Now that’s a big topic to tackle and to be honest, I feel a bit unqualified to write about it. I worry about being hypocritical or coming off judgmental because, let’s face it, I do my fair share of whining, complaining, and 3-year-old tantrum throwing; so, why should someone like me write about this topic?
Well, perhaps it’s because I’m beginning to learn that my sometimes doomsday, negative Nancy attitudes never really work out well in the end. They leave me feeling more stressed, depressed, and exhausted in the end. So, I recently decided to try doing the exact opposite—why not give gratitude a shot?
Now, I’m not referring to the fleeting expressions of thankfulness and appreciation we all experience when life is going well, even though these are great, too. What I’m talking about is a transformation of an entire state of being--a character trait that permeates our existence and emanates even when we don’t “feel” thankful, grateful, or appreciative. Is this too lofty a goal?
Well, it certainly requires the same attention and effort as does any good habit we want to establish (exercise more, eat right, etc…). Practice, patience, dedication, and determination in spite of feeling like you just don’t want to do it. These are the keys to successfully forming and sustaining a good habit.
Oh, but the practice part….
I don’t like the practice part because I know that if I truly want to transform into a grateful person and not just a person who sometimes expresses gratitude, then I must “consider it pure joy …when [I] experience trials of many kinds” (to quote the Bible, James 1:2).
That’s where the growth comes in any effort towards positive change—in the extra mile you choose to run even though your lungs are on fire; in the self restraint that may involve figurative handcuffs to avoid reaching for that piece of chocolate cake; and, in the frustrating and heart wrenching trials that test our fortitude and ask, “are you still grateful now”?
Well, that’s exactly what I’ve encountered—practice.
When my father was diagnosed with ALS in November of 2012 it was virtually impossible to find anything to be grateful for in this diagnosis. As the years went on, and his conditioned worsened, I felt resentment towards this horrendous disease and intense heartache at watching my father suffer so much. It wasn’t until the very end when he passed away that I finally felt the gratitude—thankful that he no longer had to suffer in such an awful way. I was grateful that, because this was a several year process, my mom was prepared gradually for life without my dad, becoming independently capable of taking care of all aspects of life. Most of all, I’m grateful for the caregivers that came into our lives and loved my father and our family like their own. Gustavo and Amaryllis will always be a part of our family and we would have never met them otherwise.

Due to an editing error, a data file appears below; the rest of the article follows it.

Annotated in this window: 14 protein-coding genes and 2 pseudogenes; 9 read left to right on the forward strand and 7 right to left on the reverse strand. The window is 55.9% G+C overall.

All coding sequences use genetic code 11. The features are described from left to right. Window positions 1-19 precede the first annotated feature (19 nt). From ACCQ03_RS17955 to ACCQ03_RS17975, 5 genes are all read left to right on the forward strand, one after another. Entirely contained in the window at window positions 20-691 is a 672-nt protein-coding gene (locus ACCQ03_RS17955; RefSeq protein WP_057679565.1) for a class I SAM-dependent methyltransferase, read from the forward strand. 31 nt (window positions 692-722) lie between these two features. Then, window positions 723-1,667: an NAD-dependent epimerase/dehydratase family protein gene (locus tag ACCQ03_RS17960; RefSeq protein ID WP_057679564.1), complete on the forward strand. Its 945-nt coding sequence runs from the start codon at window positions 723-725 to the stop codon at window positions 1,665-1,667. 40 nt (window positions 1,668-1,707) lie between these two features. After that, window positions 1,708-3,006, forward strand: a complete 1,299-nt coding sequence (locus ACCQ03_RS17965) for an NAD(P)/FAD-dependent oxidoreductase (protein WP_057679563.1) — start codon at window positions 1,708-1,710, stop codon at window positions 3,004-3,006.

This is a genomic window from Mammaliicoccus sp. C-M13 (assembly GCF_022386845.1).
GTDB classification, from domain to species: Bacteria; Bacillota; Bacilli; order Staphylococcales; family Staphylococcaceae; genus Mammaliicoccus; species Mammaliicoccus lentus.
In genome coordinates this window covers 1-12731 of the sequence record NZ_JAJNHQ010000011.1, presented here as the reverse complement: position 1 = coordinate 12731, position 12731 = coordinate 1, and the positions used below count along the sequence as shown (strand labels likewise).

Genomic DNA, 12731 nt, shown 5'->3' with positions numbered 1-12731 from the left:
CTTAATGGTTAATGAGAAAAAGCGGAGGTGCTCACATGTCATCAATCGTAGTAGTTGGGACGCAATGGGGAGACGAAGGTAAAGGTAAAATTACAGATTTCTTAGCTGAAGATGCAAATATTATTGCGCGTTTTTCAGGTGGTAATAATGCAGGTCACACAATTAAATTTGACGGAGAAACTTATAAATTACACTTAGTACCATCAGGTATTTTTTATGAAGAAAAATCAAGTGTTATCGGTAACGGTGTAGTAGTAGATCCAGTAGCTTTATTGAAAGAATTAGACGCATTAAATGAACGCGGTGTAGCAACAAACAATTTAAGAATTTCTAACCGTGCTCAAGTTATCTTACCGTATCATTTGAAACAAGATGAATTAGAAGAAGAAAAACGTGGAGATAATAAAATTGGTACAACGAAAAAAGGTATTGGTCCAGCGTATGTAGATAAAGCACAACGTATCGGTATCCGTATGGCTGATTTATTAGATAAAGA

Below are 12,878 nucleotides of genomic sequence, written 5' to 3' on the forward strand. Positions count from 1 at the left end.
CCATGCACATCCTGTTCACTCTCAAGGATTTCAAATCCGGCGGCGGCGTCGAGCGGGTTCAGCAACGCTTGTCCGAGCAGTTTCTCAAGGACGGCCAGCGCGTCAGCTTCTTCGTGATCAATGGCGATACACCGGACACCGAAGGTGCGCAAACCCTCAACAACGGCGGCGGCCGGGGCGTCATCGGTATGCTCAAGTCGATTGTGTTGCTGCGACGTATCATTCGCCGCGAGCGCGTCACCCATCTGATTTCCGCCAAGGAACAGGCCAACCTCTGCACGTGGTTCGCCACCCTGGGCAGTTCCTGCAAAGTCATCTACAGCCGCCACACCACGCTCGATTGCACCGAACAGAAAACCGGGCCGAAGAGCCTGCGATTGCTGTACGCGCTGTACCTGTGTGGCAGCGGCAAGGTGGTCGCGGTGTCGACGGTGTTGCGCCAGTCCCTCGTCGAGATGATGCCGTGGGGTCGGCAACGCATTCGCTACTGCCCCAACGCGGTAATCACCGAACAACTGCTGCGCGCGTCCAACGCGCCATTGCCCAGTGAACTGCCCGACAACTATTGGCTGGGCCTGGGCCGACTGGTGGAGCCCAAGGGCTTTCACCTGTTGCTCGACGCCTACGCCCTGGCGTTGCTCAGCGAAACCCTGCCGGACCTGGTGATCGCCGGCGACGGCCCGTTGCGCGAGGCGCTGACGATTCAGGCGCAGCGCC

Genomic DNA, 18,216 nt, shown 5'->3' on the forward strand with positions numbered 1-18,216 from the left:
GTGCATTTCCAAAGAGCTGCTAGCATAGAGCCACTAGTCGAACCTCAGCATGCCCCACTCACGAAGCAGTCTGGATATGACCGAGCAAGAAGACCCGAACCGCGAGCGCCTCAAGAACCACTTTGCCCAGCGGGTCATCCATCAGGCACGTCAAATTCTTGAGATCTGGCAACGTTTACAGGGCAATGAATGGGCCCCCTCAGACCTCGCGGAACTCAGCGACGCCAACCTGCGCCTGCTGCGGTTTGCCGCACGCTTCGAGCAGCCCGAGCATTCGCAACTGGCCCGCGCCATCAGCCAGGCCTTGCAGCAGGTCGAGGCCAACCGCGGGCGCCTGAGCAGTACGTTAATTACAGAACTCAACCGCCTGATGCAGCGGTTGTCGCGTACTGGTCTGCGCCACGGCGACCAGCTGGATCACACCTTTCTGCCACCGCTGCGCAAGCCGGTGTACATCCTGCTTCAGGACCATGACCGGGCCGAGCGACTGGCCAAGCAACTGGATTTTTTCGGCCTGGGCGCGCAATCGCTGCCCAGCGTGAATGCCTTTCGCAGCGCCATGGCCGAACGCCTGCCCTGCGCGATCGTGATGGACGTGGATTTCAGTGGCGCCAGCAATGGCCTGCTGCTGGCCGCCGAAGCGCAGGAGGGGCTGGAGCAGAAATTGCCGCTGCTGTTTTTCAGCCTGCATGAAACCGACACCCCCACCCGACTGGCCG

After my fathers passing, however, I noticed that my attitude was getting worse. I was not “feeling” very grateful, instead I was irritated and frustrated a lot. And, it wasn’t until a recent trip to my 20-year Kilgore College Rangerette reunion almost didn’t happen due to cancelled flights, that I realized living a life of gratitude isn’t a one and done kind of deal. It’s an all the time, every time, decision to choose to be thankful even when I don’t feel it.
And, boy, did I get it. Between the cancelled flights, 14 extra hours of driving, and lost baggage on the flight home, there was plenty of practice to test my willingness to be grateful. Though, in the moment, I did get upset and irritated, I was ultimately able to appreciate the fact that I made it to the reunion at all and that my bag did make it back to me with nothing missing. I was thankful, not resentful.
The trip wasn’t all setback and challenges, though. Not only did I get to see all my friends whom I haven’t seen in 20 years, I also got to experience the incredible generosity and kindness of Chevrolet, who graciously provided me with a wonderful car to use for my reunion weekend! They didn’t just provide any old vehicle, they gave me the brand new 2018 Chevy Equinox that only just went on the market!
The five seats were perfect for helping shuttle several “Rangerette forevers” around to various events over the weekend and my absolute favorite feature was the 360 Surround Vision Camera that provides a literal look at the Equinox’s perimeter. It uses strategically located cameras on all sides of the vehicle (that I had no clue were there) to provide a 360-degree bird’s-eye view of the vehicle, helping us get a great view of the surrounding area from above as we backed out of parking spots. It was honestly so cool. I’ve never seen anything quite like it! What a huge blessing that was to have for the weekend!
If I learned anything from the numerous opportunities I’ve had to “practice” gratitude, it’s that the more I try to look for something for which to be thankful, the more I find. Quite honestly, it’s become a fun game with which I start my day. I deliberately challenge myself to find at least three things for which I’m thankful each day and at least one way I can show kindness and appreciation to someone else. I’ve even started having my kids do it, too.
What we’ve discovered is that it doesn’t take much! Even simply saying “thank you” to the person serving free samples at Sam’s Club can make a difference! Trust me, they appreciate it!
So, if you find yourself feeling like things just aren’t going your way, I encourage you to try gratitude because, after all, “gratitude is the healthiest of human emotions. The more you express gratitude for what you have, the more likely you will have even more to express gratitude for.” (Zig Ziglar)